Researchers noted, however, standard beds and oxygen were the only product categories in the study that demonstrated some profit through increased sales volume. For BiPAP products and heavy duty beds, higher sales volumes would not fully recoup costs for most providers.
Providers also could not effectively shift costs to other payers, researchers added, because Medicare and Medicaid accounted for 45 percent of industry revenues. Private payers and other sources made up less than 20 percent of provider revenue for DMEPOS items.
Without many options, researchers found that some providers have reduced or shut down their services in less profitable areas, including rural communities. Deliveries to rural areas can take a full day or consistent of more than one delivery, making it harder to realize return on investment, providers told researchers.
“Quality of service in rural areas is particularly threatened as there appears to be little opportunity to cover inadequate payments,” stated the report. “This is because rural areas do not have the population density to win exclusive contracts, or make up for the revenue cost differential through volume. Anecdotal evidence suggests that even large companies are limiting services to rural areas by closing rural locations, limiting service areas, and/or offering fewer deliveries per month.”
As a result, Medicare beneficiaries may be faced with limited access to care and lower care quality, the study added.
The study attributed Medicare reimbursement gaps to a lack of price transparency in the DMEPOS Competitive Bidding Program. Bidders do not know the prices other bidders have submitted, causing the bids to be non-competitive. Some providers may submit bids that are below actual costs for furnishing an item to boost their chances of winning a contract, but the lower bid prices contribute to lower Medicare reimbursement amounts.
“The bidding program for home medical equipment has been a disaster for providers and their patients around the country since it first took effect in 2011,” contended Tom Ryan, American Association for Homecare President and CEO. “Companies have responded by attempting to shift costs to other payers, cutting staff and reducing service, or limiting their product offerings to patients, but there is only so much you can do when you're providing equipment and services that simply don't cover your costs."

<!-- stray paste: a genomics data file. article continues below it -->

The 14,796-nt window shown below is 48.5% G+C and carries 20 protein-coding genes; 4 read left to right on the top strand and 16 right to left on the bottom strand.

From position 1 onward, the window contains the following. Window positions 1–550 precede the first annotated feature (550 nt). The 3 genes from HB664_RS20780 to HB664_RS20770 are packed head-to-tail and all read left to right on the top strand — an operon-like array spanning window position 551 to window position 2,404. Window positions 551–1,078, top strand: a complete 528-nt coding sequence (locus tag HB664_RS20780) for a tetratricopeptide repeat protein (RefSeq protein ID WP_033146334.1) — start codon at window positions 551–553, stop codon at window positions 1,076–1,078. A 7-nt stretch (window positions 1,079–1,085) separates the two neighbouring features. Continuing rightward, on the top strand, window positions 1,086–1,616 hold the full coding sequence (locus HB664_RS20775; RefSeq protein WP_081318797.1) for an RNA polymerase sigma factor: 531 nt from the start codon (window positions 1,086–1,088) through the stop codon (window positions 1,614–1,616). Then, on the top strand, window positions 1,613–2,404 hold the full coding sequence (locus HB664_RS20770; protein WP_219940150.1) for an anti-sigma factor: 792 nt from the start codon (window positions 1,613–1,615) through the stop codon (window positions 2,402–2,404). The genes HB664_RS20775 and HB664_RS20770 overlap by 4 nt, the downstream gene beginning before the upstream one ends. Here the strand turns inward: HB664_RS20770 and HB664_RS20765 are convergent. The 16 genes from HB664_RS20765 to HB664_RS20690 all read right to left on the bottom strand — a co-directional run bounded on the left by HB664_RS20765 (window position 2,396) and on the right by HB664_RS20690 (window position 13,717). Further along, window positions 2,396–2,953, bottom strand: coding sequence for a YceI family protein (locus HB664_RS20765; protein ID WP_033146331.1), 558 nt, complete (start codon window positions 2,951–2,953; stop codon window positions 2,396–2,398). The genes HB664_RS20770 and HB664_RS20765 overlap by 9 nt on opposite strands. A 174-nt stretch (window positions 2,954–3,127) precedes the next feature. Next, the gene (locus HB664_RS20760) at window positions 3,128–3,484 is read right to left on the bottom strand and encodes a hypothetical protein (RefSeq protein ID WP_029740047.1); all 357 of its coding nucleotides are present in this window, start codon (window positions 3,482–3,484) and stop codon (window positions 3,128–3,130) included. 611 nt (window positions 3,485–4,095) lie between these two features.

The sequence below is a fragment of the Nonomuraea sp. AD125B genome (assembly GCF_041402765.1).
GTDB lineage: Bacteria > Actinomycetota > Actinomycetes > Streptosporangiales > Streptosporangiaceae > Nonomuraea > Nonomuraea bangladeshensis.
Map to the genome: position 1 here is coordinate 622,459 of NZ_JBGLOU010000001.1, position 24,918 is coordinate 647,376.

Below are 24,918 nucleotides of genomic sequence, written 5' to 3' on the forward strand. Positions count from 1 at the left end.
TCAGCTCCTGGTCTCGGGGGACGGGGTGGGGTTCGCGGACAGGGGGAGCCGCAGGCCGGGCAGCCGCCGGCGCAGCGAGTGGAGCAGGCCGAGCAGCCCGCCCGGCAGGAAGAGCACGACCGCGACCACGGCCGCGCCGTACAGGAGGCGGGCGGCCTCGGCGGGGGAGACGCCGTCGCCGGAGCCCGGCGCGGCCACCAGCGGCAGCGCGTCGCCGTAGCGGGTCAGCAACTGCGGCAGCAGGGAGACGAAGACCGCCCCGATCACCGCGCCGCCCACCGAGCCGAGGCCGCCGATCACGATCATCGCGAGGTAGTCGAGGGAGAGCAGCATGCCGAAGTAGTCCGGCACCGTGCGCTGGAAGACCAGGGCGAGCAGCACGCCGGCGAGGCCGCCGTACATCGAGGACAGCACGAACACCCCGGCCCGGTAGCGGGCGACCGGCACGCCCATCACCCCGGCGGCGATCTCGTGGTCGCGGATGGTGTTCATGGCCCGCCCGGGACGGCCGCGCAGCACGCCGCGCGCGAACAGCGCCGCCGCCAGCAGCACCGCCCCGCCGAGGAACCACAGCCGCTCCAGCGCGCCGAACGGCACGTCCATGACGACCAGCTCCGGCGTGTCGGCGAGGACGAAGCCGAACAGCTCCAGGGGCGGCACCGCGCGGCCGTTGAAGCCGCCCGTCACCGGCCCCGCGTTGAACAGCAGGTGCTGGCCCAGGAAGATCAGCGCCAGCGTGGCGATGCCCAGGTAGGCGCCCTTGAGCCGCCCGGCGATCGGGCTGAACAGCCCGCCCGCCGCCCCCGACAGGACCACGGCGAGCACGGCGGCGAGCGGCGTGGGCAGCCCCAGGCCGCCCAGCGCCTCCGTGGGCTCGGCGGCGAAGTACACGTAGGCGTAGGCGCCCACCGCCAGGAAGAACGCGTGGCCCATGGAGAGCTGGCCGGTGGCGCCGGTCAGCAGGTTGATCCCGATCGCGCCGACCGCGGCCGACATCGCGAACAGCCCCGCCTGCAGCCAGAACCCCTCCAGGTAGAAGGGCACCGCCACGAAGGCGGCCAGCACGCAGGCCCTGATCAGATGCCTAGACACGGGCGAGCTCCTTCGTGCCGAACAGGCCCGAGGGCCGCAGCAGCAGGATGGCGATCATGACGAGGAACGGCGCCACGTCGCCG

More DMEPOS providers outside of competitive bidding areas may also start to see similar issues with the Competitive Bidding Program. In June, CMS announced updated Medicare reimbursement rates for DMEPOS items that affected all medical equipment providers. The federal agency expanded competitive bidding reimbursement amounts beyond the program’s set locations.
Medicare reimbursement amounts for DMEPOS items were adjusted using regional competitive bidding prices that fall within a national price ceiling of 110 percent of the average of the regionally adjusted rates and a national floor of 90 percent.
However, CMS developed a modified payment schedule for rural providers to maintain access to care. Medicare reimbursement amounts cannot dip below the 110 percent national ceiling amount for DMEPOS products that are included in ten or more competitive bidding areas.